Join Date: Sep 2004
As a follow-up to your follow-up, Lifter...
I first would strongly encourage everyone to try your tomato test with salt. I did, as noted above, and found it very enlightening…and downright good!
Lifter, for the average American, you are right on the mark. The prepared foods we consume, whether from a restaurant or a refrigerator case in the supermarket, are loaded with salt and, yes, it is iodized. The concern for most of us average folk is not iodine deficiency, but too much salt in our diets from those prepared foods and, notably, Mickey D's. And I strongly support your suggestion that people read the fine print on the foods they buy and take ownership of all that they ingest, not just sodium, which is something I feel people are doing more and more.
In your original post on this subject, you raised the question of why there is a reason to use iodized salt.
“Sea Salt is around or about the same price, and having used both SS and KS, I cannot understand any role for iodised salt in this life (well, okay, I can still learn!)”
Its role was what I responded to, with apologies for my verbosity.
Again, I completely agree with you, in so far as the “average” American is concerned. However, not to beleaguer a point intentionally, I would again say that there exists a growing population of people, in the USA, who have totally abdicated table salt. For the adults, big deal…for now. But for their young children, I cringe. There is a major medical center in Fort Worth known as CookChildrens Hospital, and another in Dallas known as Childrens Medical Center. BOTH pediatric hospitals have witnessed an increase of infants with cretinism. CookChildrens has seen four this year alone, and in Dallas, they’ve noted three that I know of. At Cooks, the one commonality among all four patients is that the mothers, with the likely intent of eating the healthiest food she could find in gestation, used kosher salt exclusively in her diet. Granted, these were people who took an extreme tact of no processed foods, only fresh fruits and vegetables, strictly organic foods, etc., and the “average” people don’t go to that extreme, or at least stick with it. But a very few do. And it has potentially devastating results. For a point of reference, neither pediatric hospital here had seen IDD-attributed cretinism in decades until about five years ago. This year’s counts doubled from last year. Yes. I am concerned.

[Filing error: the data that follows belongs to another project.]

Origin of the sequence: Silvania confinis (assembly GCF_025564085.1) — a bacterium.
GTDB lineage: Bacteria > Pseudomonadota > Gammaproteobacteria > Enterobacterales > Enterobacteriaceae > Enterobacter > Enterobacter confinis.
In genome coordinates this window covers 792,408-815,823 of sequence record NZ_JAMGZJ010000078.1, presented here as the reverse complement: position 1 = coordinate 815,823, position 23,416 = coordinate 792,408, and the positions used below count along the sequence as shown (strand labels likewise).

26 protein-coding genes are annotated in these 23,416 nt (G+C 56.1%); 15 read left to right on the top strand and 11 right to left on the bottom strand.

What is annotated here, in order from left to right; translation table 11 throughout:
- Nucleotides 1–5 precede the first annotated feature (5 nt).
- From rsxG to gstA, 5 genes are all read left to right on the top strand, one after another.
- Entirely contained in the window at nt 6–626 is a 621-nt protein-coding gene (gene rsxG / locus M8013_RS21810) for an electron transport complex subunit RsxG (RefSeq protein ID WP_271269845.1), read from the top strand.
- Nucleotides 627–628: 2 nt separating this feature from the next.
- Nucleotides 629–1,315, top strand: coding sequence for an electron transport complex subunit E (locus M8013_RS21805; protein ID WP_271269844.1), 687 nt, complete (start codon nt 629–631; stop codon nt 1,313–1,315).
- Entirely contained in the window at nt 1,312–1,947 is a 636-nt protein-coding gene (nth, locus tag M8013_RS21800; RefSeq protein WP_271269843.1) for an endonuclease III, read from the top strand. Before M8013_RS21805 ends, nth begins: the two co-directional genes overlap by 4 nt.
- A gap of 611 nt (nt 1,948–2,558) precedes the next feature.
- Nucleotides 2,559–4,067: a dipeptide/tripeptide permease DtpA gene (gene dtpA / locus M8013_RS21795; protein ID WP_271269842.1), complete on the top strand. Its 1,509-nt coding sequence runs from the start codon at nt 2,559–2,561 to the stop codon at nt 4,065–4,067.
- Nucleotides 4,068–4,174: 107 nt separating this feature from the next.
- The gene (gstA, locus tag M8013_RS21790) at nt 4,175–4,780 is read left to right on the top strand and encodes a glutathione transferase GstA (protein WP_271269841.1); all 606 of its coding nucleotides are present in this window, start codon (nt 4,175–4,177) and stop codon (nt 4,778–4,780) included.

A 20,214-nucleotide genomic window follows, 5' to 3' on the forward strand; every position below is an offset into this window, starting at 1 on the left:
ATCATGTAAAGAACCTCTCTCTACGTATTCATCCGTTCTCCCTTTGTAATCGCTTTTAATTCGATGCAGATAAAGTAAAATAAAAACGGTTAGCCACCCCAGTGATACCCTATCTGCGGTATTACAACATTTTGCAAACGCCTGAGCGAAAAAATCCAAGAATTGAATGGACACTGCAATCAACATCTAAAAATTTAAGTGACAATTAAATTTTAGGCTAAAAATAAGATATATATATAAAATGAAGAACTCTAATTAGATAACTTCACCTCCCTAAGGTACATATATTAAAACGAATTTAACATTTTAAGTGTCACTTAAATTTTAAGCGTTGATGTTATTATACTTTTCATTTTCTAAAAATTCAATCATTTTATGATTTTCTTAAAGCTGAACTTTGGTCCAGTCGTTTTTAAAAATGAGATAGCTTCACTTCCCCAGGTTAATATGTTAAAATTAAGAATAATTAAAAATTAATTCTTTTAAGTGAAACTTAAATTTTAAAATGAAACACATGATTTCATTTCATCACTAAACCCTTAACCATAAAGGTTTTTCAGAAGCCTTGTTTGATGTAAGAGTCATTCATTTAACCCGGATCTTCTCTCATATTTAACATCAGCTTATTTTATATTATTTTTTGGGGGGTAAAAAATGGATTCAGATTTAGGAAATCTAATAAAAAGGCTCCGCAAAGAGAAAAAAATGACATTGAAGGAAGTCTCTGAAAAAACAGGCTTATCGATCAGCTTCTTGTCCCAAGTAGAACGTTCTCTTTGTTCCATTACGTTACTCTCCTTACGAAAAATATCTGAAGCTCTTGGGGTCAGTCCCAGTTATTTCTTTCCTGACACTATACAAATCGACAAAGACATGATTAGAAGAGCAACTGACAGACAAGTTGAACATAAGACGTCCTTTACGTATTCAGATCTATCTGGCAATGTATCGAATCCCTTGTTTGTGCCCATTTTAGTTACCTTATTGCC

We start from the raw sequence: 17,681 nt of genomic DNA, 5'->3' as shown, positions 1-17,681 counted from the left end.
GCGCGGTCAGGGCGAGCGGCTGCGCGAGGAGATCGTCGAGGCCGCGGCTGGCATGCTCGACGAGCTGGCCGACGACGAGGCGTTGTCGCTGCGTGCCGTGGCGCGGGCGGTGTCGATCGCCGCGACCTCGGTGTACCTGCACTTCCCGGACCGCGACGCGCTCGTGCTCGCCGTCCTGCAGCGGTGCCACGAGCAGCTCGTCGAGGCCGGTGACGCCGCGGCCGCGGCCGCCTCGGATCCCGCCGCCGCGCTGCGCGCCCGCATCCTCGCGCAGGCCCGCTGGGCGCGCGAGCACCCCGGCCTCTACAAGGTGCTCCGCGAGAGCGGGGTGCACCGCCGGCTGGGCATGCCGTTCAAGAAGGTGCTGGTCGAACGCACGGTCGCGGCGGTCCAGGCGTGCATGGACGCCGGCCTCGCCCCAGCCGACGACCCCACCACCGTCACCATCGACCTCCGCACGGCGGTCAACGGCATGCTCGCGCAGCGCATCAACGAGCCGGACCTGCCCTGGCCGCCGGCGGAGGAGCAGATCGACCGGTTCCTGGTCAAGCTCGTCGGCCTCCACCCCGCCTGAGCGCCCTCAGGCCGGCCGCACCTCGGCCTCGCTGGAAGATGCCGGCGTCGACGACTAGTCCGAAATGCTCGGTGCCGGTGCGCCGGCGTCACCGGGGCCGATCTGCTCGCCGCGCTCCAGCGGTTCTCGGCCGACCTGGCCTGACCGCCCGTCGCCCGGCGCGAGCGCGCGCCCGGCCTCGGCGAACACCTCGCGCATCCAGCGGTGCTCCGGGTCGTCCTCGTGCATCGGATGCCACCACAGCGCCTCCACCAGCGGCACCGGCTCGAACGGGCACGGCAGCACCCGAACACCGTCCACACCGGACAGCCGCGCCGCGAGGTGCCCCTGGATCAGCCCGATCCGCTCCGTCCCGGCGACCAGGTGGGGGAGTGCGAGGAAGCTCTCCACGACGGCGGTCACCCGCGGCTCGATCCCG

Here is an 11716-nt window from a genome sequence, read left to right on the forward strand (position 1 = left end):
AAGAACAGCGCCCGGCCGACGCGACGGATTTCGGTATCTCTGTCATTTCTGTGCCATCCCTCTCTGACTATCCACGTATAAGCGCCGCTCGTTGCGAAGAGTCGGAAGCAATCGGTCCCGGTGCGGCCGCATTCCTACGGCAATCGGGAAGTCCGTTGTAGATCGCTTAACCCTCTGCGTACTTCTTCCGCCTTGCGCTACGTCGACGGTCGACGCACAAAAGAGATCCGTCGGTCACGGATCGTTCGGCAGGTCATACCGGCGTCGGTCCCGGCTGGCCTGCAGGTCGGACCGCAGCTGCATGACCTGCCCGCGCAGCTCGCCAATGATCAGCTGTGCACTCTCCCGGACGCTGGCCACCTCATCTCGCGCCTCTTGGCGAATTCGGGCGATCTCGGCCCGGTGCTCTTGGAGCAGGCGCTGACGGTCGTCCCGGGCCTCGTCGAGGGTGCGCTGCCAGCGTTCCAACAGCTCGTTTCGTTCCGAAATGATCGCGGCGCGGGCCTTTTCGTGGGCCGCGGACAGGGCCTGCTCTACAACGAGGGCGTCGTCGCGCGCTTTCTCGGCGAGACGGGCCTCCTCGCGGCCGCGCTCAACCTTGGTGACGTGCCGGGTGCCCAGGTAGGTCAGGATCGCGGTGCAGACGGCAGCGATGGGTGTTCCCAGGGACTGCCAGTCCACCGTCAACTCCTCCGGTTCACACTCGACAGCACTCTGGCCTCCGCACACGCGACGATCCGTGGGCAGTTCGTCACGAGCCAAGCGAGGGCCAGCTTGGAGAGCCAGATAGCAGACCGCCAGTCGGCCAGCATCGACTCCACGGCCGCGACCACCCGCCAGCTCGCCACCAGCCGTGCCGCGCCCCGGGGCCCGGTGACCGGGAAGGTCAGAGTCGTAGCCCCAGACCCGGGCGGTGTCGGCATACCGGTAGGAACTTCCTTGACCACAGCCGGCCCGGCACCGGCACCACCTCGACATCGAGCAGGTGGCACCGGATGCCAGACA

You and I, and probably just about everyone else here are just fine, Lifter. IDD is the least of our health concerns and always will be. And, yes, IDD occurs prominently in third-world countries. But, believe me, it is recurring here and in our most vulnerable and precious population of all. So, to quote my father, “The only lesson mankind has learned from history is that man never learns a darned thing from history.”
For the record, I am a doctor of emergency medicine, who is now enjoying sea salt these days thanks to your suggestion….! (It’s really good!)
Pain is inevitable. Suffering is Optional.